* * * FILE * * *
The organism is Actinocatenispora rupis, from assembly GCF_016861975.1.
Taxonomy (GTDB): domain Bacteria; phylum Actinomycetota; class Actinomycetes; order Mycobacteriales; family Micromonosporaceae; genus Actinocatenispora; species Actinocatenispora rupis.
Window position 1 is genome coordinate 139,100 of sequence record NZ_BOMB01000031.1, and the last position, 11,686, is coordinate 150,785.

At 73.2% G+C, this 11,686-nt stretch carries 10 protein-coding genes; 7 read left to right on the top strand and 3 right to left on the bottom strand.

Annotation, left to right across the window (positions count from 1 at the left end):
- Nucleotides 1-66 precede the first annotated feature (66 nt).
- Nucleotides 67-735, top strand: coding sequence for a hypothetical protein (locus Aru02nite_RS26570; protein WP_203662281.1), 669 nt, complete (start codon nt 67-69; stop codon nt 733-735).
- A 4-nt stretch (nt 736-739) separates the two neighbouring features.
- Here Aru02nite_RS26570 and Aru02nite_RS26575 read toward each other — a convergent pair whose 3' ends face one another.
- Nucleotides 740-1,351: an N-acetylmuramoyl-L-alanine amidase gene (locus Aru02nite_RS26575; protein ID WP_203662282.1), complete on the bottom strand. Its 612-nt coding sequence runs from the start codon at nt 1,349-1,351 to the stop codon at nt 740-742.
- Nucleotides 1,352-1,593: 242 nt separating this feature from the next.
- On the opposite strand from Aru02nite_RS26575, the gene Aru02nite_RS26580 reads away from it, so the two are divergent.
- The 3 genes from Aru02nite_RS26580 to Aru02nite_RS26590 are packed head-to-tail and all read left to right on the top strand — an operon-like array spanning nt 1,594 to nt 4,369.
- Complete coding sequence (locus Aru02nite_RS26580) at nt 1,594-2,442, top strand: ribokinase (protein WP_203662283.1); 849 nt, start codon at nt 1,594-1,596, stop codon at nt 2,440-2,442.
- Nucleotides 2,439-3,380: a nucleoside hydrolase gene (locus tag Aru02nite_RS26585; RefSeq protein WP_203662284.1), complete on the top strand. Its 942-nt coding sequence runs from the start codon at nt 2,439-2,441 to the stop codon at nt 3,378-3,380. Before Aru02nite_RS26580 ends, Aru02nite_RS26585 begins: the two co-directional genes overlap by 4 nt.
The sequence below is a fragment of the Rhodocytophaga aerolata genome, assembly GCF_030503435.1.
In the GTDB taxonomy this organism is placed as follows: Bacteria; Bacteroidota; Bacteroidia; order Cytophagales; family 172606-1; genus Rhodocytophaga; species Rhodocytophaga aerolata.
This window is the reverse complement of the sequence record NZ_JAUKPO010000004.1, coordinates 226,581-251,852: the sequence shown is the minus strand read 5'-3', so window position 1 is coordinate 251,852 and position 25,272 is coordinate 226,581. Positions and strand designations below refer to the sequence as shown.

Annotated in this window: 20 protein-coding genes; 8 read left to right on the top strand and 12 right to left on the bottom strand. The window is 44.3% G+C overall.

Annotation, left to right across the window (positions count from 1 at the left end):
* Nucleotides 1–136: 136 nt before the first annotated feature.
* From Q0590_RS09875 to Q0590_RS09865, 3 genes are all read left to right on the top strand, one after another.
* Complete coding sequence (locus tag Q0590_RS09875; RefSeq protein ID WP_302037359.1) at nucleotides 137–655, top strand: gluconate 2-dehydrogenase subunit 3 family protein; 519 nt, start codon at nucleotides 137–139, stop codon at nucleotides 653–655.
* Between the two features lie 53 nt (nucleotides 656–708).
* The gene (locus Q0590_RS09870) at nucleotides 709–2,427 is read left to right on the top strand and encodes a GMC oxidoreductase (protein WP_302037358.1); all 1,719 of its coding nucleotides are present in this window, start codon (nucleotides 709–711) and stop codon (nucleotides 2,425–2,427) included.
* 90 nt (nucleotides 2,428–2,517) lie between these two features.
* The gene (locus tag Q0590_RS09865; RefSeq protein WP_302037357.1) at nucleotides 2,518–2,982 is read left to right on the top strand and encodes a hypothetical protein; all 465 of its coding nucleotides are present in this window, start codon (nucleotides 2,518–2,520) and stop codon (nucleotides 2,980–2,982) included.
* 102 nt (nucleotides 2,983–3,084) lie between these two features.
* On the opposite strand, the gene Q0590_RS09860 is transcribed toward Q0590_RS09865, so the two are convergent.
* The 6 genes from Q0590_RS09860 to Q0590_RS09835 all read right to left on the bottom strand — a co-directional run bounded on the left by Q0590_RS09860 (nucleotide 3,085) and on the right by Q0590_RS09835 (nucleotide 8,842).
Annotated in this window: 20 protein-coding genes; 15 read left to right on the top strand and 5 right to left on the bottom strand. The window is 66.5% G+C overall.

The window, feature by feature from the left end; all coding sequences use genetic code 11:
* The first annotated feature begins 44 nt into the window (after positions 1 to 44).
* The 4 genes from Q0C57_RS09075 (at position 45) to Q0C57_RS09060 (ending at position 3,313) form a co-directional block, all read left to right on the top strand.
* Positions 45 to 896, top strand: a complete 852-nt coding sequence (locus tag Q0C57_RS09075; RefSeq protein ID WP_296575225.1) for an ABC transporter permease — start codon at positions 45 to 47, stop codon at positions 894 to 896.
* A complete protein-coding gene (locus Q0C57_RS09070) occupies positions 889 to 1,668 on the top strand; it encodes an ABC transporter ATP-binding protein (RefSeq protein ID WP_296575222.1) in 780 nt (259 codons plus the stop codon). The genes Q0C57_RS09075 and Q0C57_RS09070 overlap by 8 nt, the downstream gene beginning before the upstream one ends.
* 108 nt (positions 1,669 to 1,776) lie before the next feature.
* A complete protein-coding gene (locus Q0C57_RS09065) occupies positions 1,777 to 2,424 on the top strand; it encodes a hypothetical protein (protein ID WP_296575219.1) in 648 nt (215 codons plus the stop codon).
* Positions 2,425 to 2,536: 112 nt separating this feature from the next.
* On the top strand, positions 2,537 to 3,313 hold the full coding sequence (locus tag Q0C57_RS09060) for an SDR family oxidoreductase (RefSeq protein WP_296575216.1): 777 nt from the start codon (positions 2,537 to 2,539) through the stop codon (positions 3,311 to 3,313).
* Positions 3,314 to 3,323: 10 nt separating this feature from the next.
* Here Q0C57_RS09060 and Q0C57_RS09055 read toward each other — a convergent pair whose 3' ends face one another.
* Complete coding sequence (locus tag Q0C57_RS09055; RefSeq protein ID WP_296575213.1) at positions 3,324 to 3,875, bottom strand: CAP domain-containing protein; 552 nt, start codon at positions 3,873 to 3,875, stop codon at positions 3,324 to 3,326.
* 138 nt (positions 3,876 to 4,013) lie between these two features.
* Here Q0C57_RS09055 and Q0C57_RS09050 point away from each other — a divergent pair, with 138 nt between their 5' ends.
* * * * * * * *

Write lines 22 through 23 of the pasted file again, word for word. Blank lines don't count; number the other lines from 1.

* From Q0590_RS09875 to Q0590_RS09865, 3 genes are all read left to right on the top strand, one after another.
* Complete coding sequence (locus tag Q0590_RS09875; RefSeq protein ID WP_302037359.1) at nucleotides 137–655, top strand: gluconate 2-dehydrogenase subunit 3 family protein; 519 nt, start codon at nucleotides 137–139, stop codon at nucleotides 653–655.